Russian experts develop upgraded floating nuclear power station
Russian nuclear sector companies and the Iceberg Central Design Bureau have developed an upgraded floating nuclear power station and new operating protocols. This power station could help implement some Arctic development projects, Andrei Nikipelov, General Director of Rosatom's power engineering division Atomenergomash, told RIA Novosti.
Russian experts are now developing an experimental floating nuclear thermal power station based on the Akademik Lomonosov floating nuclear power station. The media reported that the initial project needed to be streamlined for mass-producing these floating power stations; this would help cut production costs and deadlines.
According to Nikipelov, Atomenergomash, other Rosatom companies, and the Iceberg Central Design Bureau are working on a streamlined floating power station. "This towed vessel will provide electricity for mines at mineral deposit sites, remote communities where electricity demand runs high and where diesel generators compensate for a shortage of power generating facilities. In the future, this station could become a reliable source of electricity for new facilities on the Arctic shelf," Nikipelov said on the sidelines of The Arctic: Territory of Dialogue international forum.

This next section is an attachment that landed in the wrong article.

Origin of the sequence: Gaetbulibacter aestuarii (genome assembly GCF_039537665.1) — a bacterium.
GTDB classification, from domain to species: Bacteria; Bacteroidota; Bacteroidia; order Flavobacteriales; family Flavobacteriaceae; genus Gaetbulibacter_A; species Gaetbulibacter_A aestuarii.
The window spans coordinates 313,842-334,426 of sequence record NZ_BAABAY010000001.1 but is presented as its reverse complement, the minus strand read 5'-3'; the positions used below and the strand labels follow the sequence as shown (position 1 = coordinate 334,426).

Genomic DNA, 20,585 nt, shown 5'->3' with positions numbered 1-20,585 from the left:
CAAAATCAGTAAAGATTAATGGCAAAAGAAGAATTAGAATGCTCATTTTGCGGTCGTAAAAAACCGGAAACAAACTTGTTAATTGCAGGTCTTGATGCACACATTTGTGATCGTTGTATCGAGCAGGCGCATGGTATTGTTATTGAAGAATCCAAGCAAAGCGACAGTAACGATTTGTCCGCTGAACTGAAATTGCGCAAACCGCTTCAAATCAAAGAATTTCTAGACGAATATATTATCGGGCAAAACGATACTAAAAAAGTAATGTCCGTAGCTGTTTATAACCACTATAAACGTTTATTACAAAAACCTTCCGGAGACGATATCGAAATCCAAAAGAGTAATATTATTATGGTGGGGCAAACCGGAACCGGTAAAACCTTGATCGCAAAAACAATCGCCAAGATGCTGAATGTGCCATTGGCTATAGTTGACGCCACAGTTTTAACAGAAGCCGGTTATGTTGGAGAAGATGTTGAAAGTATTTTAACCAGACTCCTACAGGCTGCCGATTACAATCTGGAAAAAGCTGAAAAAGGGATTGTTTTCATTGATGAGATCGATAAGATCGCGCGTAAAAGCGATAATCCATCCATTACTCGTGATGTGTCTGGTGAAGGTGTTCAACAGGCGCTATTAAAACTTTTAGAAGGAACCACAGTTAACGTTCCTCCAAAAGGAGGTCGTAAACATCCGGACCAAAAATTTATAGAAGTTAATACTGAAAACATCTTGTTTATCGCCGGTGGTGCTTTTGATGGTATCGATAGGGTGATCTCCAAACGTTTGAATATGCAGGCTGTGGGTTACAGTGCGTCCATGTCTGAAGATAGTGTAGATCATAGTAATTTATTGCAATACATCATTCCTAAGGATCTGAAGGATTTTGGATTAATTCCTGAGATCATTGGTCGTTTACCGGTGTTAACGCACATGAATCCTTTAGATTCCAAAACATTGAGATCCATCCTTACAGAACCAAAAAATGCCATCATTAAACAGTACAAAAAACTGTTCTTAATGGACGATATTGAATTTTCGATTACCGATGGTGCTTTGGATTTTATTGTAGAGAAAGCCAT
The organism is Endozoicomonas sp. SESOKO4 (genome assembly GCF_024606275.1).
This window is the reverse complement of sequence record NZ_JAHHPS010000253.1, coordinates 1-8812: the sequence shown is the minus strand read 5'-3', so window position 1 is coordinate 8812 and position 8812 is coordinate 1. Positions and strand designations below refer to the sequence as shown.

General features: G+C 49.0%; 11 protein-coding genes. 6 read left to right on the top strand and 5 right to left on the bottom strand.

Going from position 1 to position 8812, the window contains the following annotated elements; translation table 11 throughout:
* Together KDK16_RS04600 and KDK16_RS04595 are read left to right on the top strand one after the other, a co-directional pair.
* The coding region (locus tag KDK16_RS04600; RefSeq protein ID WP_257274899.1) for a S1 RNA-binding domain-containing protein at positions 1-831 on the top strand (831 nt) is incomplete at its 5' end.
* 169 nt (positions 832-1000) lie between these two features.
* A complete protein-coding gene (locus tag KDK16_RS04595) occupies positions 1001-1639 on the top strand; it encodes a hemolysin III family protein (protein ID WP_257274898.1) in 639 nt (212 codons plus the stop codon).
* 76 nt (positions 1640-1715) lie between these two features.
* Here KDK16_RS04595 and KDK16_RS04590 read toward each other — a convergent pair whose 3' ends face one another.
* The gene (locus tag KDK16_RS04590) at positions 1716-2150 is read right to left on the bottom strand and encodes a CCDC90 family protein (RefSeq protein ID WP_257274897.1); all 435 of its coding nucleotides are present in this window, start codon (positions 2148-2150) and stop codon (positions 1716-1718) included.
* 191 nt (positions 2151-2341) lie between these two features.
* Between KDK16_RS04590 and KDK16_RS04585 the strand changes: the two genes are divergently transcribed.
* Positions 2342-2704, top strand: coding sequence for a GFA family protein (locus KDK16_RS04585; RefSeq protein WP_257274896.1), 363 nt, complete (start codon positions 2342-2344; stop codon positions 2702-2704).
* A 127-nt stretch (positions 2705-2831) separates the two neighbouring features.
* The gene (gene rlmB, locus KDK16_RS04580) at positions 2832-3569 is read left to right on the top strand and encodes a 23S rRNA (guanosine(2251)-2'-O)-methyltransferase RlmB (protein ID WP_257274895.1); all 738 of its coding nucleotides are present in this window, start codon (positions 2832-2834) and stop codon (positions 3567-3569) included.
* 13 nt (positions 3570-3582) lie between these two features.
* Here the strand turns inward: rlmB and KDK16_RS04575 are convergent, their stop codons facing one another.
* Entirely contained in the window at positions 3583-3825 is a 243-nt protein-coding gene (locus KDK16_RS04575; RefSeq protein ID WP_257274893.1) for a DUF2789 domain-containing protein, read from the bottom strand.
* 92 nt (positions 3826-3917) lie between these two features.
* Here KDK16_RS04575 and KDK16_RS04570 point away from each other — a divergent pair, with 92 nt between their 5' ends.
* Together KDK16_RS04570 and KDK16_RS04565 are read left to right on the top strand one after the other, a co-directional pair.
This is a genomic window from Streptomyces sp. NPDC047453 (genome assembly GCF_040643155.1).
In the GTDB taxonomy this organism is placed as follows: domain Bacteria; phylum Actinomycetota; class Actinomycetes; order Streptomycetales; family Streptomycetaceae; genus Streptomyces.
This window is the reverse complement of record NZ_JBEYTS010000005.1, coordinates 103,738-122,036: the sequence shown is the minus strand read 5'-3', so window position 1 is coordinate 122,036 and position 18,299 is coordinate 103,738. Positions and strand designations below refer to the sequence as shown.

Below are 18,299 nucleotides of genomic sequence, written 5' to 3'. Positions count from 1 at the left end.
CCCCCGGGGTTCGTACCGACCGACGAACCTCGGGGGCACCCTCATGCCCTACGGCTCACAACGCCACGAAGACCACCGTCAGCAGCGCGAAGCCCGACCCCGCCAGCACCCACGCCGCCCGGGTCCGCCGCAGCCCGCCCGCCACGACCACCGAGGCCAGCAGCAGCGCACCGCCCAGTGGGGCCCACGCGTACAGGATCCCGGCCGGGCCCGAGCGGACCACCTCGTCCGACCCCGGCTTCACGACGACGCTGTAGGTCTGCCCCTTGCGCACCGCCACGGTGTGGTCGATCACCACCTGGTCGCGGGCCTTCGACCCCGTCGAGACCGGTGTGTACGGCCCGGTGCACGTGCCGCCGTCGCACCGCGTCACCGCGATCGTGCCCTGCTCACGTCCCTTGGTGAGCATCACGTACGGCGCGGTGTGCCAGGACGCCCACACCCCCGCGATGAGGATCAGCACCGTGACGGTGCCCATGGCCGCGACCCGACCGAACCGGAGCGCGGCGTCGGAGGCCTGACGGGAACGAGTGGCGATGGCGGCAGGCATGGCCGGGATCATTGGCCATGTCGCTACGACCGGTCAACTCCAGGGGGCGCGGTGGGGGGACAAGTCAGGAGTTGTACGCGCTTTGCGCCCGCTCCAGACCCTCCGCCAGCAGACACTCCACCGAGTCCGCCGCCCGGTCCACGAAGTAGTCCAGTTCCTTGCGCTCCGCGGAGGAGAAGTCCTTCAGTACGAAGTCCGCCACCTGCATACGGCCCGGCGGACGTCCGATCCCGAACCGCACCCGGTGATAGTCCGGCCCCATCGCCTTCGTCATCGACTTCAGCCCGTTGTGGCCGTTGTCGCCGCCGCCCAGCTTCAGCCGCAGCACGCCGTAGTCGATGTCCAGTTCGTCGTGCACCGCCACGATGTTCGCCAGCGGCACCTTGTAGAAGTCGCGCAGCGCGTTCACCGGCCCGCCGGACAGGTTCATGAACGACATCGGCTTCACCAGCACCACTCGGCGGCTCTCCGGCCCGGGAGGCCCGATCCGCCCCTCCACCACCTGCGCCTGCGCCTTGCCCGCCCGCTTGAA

"We have completed the power station's technical specifications and a protocol for operations, and we can now enter into negotiations with prospective clients," Nikipelov noted.
The project compiles all the experience of developing the Akademik Lomonosov floating nuclear power station and also includes some innovations, he said. "The new vessel is to be equipped with the most advanced and smallest Rhythm-200M reactors with a total capacity of 100 megawatts. This boosts capacity by 30 percent, reduces station dimensions inside the protective shroud and reduces reactor weight by 33 percent," Nikipelov said.
This and other engineering solutions result in optimum specifications. Its length and beam are reduced by 30 meters and five meters, respectively. The vessel's displacement will decrease by 9,000 metric tons, and the station's service life will be extended 3.7-fold.